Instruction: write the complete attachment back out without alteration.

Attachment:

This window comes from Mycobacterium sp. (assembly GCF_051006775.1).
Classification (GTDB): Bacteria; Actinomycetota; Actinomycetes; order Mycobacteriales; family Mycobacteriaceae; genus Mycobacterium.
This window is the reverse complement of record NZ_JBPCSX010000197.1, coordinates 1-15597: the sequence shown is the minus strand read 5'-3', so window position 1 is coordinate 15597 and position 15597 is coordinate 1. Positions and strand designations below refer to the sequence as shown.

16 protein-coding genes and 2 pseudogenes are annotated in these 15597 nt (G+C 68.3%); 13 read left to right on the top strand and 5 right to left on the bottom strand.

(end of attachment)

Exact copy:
This window comes from Mycobacterium sp. (assembly GCF_051006775.1).
Classification (GTDB): Bacteria; Actinomycetota; Actinomycetes; order Mycobacteriales; family Mycobacteriaceae; genus Mycobacterium.
This window is the reverse complement of record NZ_JBPCSX010000197.1, coordinates 1-15597: the sequence shown is the minus strand read 5'-3', so window position 1 is coordinate 15597 and position 15597 is coordinate 1. Positions and strand designations below refer to the sequence as shown.

16 protein-coding genes and 2 pseudogenes are annotated in these 15597 nt (G+C 68.3%); 13 read left to right on the top strand and 5 right to left on the bottom strand.